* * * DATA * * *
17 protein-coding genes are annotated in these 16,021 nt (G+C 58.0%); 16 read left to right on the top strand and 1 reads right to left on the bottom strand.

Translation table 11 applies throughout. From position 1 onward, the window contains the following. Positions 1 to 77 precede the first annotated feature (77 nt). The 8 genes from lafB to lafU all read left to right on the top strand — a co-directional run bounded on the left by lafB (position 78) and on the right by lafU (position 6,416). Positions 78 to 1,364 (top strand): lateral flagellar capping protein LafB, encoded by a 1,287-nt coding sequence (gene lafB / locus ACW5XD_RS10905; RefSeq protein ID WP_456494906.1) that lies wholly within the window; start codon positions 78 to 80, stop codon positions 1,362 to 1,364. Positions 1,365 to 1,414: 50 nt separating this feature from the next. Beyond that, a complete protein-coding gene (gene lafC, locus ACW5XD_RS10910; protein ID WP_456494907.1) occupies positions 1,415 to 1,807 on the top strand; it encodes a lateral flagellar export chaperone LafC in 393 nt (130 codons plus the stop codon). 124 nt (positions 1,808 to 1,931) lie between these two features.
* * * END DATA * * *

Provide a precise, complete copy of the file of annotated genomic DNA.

17 protein-coding genes are annotated in these 16,021 nt (G+C 58.0%); 16 read left to right on the top strand and 1 reads right to left on the bottom strand.

Translation table 11 applies throughout. From position 1 onward, the window contains the following. Positions 1 to 77 precede the first annotated feature (77 nt). The 8 genes from lafB to lafU all read left to right on the top strand — a co-directional run bounded on the left by lafB (position 78) and on the right by lafU (position 6,416). Positions 78 to 1,364 (top strand): lateral flagellar capping protein LafB, encoded by a 1,287-nt coding sequence (gene lafB / locus ACW5XD_RS10905; RefSeq protein ID WP_456494906.1) that lies wholly within the window; start codon positions 78 to 80, stop codon positions 1,362 to 1,364. Positions 1,365 to 1,414: 50 nt separating this feature from the next. Beyond that, a complete protein-coding gene (gene lafC, locus ACW5XD_RS10910; protein ID WP_456494907.1) occupies positions 1,415 to 1,807 on the top strand; it encodes a lateral flagellar export chaperone LafC in 393 nt (130 codons plus the stop codon). 124 nt (positions 1,808 to 1,931) lie between these two features.